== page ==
Austrian Beer Guide

It should come as little surprise that Austrian brewing shares a lot with it's German and Czech neighbours. The towns of Plzeň and České Budějovice were part of the Austrian empire during the creation of pilsner and the terms used to describe beers mirror the German classification. A number of breweries still brew in accordance to the German order of purity. The characteristic Austrian beer is the Vienna amber lager, which is only produced by a handful of Austrian breweries these days. Lager dominates the domestic market with the Brau Union owned breweries (Gosser, Zipfer, Weiselberger, Puntigamer) doing the majority of business.

The main types of beer are Marzen, Helles and Pils. Marzen is a hoppy lager of around 5% abv. The Vienna based 7 Stern and Salm brewies still make traditional amber Marzen with fuller flavours, but most of the Marzens are gold in colour and unlikely to spook a regular lager drinker. The Helles and Pils are much like their German counterparts and are rarely particularly distinguished. Unfiltered lagers called Zwickl are also available which have more body to them.

Dark beers called Dunkels can often be found and these generally ape the Czech dark lagers with Wieden Brau and 7 Stern doing good examples. A variant on the Dunkel is the Germischtes which is a mix of light and dark beer that can often be found in bars that don't serve a dark beer. Historically these were often blended in the glass though now things are done in a more measured way at the brewery - probably trying to aim at people who find Dunkels too heavily flavoured.

There are selection of strong Bock beers available such as Urbock 23 and the Samichlaus beers brewed by Schloss Eggenberg - the latter originally an experiment by Swiss brewers to see how strong they could brew beer - the end result being a rather wopping 14% abv and the strongest regularly brewed beer in the world (apparently). Generally these beers appear to be all strength and no finesse.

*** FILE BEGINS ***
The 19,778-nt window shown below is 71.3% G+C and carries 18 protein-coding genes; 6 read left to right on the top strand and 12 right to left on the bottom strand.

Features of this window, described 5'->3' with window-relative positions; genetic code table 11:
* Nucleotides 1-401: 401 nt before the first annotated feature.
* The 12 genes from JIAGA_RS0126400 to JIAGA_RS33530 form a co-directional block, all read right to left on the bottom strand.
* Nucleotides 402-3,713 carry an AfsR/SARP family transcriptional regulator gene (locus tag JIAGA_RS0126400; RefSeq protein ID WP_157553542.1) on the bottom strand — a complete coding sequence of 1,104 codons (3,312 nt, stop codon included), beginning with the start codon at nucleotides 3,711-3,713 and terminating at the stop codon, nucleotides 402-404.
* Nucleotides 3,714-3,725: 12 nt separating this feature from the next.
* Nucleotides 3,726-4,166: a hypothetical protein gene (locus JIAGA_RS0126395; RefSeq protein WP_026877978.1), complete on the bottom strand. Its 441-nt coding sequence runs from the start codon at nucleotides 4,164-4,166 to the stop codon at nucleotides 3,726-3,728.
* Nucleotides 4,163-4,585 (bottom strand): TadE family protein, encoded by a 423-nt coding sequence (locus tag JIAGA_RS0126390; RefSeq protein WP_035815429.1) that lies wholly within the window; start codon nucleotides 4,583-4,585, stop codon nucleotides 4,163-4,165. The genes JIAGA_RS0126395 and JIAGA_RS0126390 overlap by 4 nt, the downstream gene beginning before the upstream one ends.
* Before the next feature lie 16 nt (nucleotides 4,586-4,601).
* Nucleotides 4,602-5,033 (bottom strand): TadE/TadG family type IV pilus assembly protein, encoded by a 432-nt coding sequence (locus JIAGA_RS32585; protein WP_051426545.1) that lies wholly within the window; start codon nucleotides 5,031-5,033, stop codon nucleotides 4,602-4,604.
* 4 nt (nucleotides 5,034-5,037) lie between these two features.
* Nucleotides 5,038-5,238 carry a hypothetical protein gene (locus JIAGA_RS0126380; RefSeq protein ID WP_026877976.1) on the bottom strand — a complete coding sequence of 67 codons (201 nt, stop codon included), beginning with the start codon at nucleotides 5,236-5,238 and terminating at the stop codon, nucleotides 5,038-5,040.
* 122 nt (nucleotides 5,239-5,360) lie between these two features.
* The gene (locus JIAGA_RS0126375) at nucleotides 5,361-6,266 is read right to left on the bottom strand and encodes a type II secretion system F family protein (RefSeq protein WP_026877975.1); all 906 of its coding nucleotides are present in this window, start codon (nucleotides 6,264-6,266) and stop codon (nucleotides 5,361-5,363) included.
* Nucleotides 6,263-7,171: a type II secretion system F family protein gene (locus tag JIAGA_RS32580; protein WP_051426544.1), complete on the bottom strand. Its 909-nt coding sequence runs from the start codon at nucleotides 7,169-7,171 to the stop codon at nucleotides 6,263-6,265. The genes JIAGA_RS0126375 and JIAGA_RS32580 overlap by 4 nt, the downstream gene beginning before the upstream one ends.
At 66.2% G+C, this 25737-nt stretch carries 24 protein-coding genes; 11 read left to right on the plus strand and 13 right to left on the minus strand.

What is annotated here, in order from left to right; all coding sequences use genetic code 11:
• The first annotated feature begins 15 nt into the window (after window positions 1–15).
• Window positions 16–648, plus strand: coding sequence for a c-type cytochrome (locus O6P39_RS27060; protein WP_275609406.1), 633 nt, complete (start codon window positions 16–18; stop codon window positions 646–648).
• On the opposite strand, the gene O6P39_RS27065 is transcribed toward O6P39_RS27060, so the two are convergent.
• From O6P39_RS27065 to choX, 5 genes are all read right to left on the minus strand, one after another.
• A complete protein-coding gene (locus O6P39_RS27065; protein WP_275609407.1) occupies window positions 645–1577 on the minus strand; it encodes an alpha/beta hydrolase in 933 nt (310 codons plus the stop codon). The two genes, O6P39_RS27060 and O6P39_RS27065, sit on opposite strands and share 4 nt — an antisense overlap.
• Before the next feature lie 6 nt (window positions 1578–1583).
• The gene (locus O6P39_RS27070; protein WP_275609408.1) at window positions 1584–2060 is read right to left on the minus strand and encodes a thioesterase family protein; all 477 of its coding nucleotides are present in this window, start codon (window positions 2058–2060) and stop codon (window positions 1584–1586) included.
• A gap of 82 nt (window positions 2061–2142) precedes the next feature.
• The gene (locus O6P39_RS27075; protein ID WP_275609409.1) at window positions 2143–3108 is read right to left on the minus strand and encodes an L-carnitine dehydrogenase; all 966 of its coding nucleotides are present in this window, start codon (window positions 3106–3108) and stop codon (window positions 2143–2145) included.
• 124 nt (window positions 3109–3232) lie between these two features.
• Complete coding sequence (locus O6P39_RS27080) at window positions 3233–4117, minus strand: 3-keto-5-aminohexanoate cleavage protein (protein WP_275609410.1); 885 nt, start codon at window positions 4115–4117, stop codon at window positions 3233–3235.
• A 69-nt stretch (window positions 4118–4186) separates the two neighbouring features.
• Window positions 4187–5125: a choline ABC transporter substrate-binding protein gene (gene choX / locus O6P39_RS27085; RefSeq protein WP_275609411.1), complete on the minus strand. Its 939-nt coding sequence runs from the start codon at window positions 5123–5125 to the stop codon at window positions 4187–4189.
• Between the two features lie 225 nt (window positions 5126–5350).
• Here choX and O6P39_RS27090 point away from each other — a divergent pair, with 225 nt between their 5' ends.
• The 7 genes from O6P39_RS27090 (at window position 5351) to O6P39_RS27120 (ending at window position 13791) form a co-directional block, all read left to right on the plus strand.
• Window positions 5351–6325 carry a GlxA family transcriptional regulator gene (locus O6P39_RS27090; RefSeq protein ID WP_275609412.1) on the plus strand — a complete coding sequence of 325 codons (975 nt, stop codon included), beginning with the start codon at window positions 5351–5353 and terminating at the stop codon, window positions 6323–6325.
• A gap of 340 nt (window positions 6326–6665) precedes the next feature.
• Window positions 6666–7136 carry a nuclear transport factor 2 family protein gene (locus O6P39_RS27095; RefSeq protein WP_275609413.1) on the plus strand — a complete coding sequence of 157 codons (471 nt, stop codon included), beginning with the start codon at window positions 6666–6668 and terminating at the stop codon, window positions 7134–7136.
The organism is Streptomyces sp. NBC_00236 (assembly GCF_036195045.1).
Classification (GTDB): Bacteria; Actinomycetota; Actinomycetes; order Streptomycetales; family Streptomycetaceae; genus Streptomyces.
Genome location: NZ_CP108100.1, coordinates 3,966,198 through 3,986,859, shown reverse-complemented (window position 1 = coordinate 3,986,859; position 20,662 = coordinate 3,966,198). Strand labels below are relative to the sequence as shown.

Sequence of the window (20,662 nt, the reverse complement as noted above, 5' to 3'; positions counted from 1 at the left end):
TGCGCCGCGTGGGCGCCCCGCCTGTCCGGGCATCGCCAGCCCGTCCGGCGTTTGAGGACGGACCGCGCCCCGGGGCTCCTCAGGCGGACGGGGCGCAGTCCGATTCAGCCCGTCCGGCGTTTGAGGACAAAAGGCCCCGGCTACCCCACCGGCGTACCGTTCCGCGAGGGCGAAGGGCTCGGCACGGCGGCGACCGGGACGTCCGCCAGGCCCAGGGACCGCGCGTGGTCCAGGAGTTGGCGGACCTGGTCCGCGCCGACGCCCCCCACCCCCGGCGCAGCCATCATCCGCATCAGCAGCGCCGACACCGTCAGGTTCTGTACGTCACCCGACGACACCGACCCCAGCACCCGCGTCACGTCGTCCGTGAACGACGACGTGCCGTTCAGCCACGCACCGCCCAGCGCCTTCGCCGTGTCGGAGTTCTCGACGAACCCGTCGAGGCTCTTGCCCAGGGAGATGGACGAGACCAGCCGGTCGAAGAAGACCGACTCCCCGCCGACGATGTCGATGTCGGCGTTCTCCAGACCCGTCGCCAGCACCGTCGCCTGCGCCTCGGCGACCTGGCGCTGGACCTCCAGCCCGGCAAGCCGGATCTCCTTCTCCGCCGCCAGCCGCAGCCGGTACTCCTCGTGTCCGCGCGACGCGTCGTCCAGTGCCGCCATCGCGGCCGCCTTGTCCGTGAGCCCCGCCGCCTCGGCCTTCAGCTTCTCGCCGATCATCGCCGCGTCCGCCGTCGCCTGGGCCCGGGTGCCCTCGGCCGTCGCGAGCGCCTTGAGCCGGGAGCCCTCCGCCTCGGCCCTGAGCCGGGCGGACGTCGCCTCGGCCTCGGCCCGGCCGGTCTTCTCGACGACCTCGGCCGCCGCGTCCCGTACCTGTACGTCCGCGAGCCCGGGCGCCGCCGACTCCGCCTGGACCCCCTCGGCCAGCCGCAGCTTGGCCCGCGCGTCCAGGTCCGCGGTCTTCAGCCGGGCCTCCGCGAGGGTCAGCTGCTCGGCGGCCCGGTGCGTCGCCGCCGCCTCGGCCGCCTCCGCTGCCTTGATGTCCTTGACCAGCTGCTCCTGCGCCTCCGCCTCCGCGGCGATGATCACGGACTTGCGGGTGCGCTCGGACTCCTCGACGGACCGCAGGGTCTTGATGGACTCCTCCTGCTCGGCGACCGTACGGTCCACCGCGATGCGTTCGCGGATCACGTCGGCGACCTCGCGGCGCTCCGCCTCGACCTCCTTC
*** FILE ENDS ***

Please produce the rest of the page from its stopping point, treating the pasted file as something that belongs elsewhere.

Seasonal beers abound, espeacially at brewpubs, and are generally worth trying. The 1516 brewpub in Vienna appears to be trying to ape American micro-breweries and is certainly coming up with some interesting ideas such as wheat beers made with quinoa. Unfortunately the highly regarded Nussdorf brewery closed down a number of years ago. The pick of the Austrian beers I have tried is the Fischer Brau Weisse which is wonderfully light and fruity beer.

Five Austrian Beers To Try -

1. Fischer Brau Weiss: Light yellow, cloudy wheat beer with a gentle lemon and banana flavour that is not very sharp and feels quite natural. Fantastically refreshing and with a suprising lightness for something with the mouthfeel of a typical wheatbeer, possibly due to having having a slight gassiness in place of the usual bready head. Incredibly drinkable.

2. 7 Stern Marzen: Hoppy amber beer with a brightness in the middle that settles into a lingering chewiness. In the bottle it is smokier and spicier. Full but not domineering and in the style of a traditional Vienna amber beer.

3. 1516 Quinoa Weisse: Wheat beer made with quinoa. Pale gold in colour and as opaque as a normal wheat beer. A pronounced sweet citrus boiled sweet flavour fades into a bready aftertaste.

4. Grieskirchner Export Dunkle: Unusually for a dunkle this is not black. Instead it is dark amber, almost mahogony coloured beer with a sweet malty flavour that leaves an aftertaste of runny caramel. Light and drinkable without compromising on flavour.

5. Ottakringer Wiener Wirsterhaff Hausbrau: Dark amber cloudy beer with a full bodied malt and yeasty taste and the mouthfeel of a wheatbeer. A hoppiness emerges through the mist with a slight caramel sweetness. Smells of horlicks and tastes of hob-nobs. The house beer of the Wiener Wirsterhaff restaurant in Vienna.